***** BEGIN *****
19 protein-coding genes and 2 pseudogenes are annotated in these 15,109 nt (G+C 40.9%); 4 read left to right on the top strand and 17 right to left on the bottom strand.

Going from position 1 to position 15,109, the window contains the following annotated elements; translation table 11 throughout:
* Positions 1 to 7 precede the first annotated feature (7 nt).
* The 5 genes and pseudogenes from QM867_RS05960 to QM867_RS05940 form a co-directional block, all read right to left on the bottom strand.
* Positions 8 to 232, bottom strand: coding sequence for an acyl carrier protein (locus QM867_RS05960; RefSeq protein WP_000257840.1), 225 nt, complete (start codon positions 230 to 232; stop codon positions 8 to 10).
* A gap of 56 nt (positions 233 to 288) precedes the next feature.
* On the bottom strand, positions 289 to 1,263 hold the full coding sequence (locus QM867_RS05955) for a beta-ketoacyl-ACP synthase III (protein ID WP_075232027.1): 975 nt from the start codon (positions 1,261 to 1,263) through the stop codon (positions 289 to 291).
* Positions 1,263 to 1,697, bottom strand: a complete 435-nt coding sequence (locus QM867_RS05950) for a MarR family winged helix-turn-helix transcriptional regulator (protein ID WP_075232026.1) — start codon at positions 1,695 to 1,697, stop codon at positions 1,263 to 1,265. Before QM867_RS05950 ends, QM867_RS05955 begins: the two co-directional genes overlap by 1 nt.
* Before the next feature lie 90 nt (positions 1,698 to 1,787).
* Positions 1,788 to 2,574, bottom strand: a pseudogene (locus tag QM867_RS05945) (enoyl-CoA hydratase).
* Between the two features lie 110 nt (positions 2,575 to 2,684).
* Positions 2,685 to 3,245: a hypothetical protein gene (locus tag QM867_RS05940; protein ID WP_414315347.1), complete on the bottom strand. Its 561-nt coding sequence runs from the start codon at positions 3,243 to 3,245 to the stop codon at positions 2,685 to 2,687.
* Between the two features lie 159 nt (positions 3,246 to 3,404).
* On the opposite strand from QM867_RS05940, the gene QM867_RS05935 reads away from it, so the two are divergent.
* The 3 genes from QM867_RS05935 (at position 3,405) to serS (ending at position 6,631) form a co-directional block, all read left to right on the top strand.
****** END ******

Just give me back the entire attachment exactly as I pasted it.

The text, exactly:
19 protein-coding genes and 2 pseudogenes are annotated in these 15,109 nt (G+C 40.9%); 4 read left to right on the top strand and 17 right to left on the bottom strand.

Going from position 1 to position 15,109, the window contains the following annotated elements; translation table 11 throughout:
* Positions 1 to 7 precede the first annotated feature (7 nt).
* The 5 genes and pseudogenes from QM867_RS05960 to QM867_RS05940 form a co-directional block, all read right to left on the bottom strand.
* Positions 8 to 232, bottom strand: coding sequence for an acyl carrier protein (locus QM867_RS05960; RefSeq protein WP_000257840.1), 225 nt, complete (start codon positions 230 to 232; stop codon positions 8 to 10).
* A gap of 56 nt (positions 233 to 288) precedes the next feature.
* On the bottom strand, positions 289 to 1,263 hold the full coding sequence (locus QM867_RS05955) for a beta-ketoacyl-ACP synthase III (protein ID WP_075232027.1): 975 nt from the start codon (positions 1,261 to 1,263) through the stop codon (positions 289 to 291).
* Positions 1,263 to 1,697, bottom strand: a complete 435-nt coding sequence (locus QM867_RS05950) for a MarR family winged helix-turn-helix transcriptional regulator (protein ID WP_075232026.1) — start codon at positions 1,695 to 1,697, stop codon at positions 1,263 to 1,265. Before QM867_RS05950 ends, QM867_RS05955 begins: the two co-directional genes overlap by 1 nt.
* Before the next feature lie 90 nt (positions 1,698 to 1,787).
* Positions 1,788 to 2,574, bottom strand: a pseudogene (locus tag QM867_RS05945) (enoyl-CoA hydratase).
* Between the two features lie 110 nt (positions 2,575 to 2,684).
* Positions 2,685 to 3,245: a hypothetical protein gene (locus tag QM867_RS05940; protein ID WP_414315347.1), complete on the bottom strand. Its 561-nt coding sequence runs from the start codon at positions 3,243 to 3,245 to the stop codon at positions 2,685 to 2,687.
* Between the two features lie 159 nt (positions 3,246 to 3,404).
* On the opposite strand from QM867_RS05940, the gene QM867_RS05935 reads away from it, so the two are divergent.
* The 3 genes from QM867_RS05935 (at position 3,405) to serS (ending at position 6,631) form a co-directional block, all read left to right on the top strand.